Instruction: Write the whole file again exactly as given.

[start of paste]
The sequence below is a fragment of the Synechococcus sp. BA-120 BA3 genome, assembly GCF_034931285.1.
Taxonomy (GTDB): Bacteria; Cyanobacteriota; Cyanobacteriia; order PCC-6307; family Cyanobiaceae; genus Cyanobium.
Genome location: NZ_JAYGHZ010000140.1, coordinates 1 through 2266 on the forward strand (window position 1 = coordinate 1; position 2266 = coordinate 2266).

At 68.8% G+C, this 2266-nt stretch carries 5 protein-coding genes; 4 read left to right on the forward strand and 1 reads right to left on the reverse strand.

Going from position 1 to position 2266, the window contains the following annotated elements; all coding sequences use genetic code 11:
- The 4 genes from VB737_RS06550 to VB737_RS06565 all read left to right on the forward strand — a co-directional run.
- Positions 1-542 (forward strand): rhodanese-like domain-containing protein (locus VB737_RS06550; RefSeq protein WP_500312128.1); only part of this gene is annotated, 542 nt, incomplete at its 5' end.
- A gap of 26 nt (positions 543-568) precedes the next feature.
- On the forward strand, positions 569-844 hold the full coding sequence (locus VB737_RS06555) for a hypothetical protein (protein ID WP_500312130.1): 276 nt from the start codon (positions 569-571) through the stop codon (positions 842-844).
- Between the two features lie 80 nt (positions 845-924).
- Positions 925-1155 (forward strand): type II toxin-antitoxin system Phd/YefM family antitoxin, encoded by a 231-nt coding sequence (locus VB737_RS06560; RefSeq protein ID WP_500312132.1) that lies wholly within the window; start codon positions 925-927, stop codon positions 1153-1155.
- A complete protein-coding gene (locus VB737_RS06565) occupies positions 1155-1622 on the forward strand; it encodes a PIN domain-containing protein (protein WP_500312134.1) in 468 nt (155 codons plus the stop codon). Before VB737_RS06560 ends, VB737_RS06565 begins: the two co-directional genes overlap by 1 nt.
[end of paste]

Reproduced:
The sequence below is a fragment of the Synechococcus sp. BA-120 BA3 genome, assembly GCF_034931285.1.
Taxonomy (GTDB): Bacteria; Cyanobacteriota; Cyanobacteriia; order PCC-6307; family Cyanobiaceae; genus Cyanobium.
Genome location: NZ_JAYGHZ010000140.1, coordinates 1 through 2266 on the forward strand (window position 1 = coordinate 1; position 2266 = coordinate 2266).

At 68.8% G+C, this 2266-nt stretch carries 5 protein-coding genes; 4 read left to right on the forward strand and 1 reads right to left on the reverse strand.

Going from position 1 to position 2266, the window contains the following annotated elements; all coding sequences use genetic code 11:
- The 4 genes from VB737_RS06550 to VB737_RS06565 all read left to right on the forward strand — a co-directional run.
- Positions 1-542 (forward strand): rhodanese-like domain-containing protein (locus VB737_RS06550; RefSeq protein WP_500312128.1); only part of this gene is annotated, 542 nt, incomplete at its 5' end.
- A gap of 26 nt (positions 543-568) precedes the next feature.
- On the forward strand, positions 569-844 hold the full coding sequence (locus VB737_RS06555) for a hypothetical protein (protein ID WP_500312130.1): 276 nt from the start codon (positions 569-571) through the stop codon (positions 842-844).
- Between the two features lie 80 nt (positions 845-924).
- Positions 925-1155 (forward strand): type II toxin-antitoxin system Phd/YefM family antitoxin, encoded by a 231-nt coding sequence (locus VB737_RS06560; RefSeq protein ID WP_500312132.1) that lies wholly within the window; start codon positions 925-927, stop codon positions 1153-1155.
- A complete protein-coding gene (locus VB737_RS06565) occupies positions 1155-1622 on the forward strand; it encodes a PIN domain-containing protein (protein WP_500312134.1) in 468 nt (155 codons plus the stop codon). Before VB737_RS06560 ends, VB737_RS06565 begins: the two co-directional genes overlap by 1 nt.